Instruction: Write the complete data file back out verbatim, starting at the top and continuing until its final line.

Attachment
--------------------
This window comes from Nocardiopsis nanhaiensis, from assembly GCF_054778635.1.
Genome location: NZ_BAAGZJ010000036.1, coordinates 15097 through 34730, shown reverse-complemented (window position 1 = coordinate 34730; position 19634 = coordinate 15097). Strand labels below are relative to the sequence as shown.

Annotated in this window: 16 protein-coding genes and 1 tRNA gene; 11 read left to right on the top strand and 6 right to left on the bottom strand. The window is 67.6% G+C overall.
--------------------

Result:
This window comes from Nocardiopsis nanhaiensis, from assembly GCF_054778635.1.
Genome location: NZ_BAAGZJ010000036.1, coordinates 15097 through 34730, shown reverse-complemented (window position 1 = coordinate 34730; position 19634 = coordinate 15097). Strand labels below are relative to the sequence as shown.

Annotated in this window: 16 protein-coding genes and 1 tRNA gene; 11 read left to right on the top strand and 6 right to left on the bottom strand. The window is 67.6% G+C overall.